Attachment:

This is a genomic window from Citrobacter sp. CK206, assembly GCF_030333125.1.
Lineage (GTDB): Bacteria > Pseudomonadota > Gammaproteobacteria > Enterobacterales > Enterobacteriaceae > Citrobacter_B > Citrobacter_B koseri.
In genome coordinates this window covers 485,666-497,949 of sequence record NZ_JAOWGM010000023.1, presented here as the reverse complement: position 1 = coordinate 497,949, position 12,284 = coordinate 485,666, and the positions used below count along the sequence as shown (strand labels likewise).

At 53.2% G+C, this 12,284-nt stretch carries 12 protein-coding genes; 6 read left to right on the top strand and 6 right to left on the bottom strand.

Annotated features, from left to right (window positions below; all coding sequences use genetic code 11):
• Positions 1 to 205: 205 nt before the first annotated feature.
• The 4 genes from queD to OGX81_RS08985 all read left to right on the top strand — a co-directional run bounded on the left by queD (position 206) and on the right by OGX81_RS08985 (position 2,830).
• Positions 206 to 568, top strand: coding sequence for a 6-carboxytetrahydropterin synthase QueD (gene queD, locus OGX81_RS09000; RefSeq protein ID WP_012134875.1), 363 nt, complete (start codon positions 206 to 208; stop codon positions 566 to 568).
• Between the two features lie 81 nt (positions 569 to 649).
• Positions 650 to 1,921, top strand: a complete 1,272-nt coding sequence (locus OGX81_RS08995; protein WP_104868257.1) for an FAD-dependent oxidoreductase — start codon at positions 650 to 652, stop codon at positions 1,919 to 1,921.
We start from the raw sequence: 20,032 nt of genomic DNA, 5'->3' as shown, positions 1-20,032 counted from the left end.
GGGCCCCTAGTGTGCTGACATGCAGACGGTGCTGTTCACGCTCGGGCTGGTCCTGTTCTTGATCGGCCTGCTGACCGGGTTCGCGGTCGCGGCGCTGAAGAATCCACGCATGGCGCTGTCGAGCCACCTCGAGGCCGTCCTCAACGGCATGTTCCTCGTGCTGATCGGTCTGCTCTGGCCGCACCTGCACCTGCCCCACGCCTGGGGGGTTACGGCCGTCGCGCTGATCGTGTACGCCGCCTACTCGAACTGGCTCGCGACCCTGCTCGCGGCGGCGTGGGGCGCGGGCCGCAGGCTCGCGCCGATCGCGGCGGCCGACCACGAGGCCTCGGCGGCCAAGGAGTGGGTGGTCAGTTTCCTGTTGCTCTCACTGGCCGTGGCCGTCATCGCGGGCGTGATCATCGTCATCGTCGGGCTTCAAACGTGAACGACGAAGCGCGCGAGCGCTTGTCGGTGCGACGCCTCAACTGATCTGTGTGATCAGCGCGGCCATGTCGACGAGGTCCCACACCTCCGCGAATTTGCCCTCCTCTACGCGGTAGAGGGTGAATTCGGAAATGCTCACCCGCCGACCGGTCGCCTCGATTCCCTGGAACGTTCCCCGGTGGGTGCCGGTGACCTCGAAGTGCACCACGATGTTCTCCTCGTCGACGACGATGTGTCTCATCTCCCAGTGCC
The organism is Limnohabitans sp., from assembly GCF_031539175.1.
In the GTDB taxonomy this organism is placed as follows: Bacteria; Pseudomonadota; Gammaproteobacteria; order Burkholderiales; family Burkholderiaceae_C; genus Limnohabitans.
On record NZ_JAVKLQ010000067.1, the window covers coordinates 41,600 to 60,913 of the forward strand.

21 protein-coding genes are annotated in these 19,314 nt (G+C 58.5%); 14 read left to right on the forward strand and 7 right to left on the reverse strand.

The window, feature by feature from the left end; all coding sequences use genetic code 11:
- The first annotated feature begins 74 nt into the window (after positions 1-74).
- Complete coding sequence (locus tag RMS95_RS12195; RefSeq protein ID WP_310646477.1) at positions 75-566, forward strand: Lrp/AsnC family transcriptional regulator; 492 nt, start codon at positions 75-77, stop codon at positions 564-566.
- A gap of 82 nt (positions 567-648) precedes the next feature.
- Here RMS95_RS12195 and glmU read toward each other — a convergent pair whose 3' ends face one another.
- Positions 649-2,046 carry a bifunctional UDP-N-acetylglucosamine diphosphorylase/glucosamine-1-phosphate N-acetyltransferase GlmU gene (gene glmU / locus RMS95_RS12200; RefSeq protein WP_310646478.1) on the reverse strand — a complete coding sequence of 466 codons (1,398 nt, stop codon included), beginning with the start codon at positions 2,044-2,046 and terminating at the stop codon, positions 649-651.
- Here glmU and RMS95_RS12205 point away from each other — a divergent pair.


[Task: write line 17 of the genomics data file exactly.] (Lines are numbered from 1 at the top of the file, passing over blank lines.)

The window, feature by feature from the left end; all coding sequences use genetic code 11: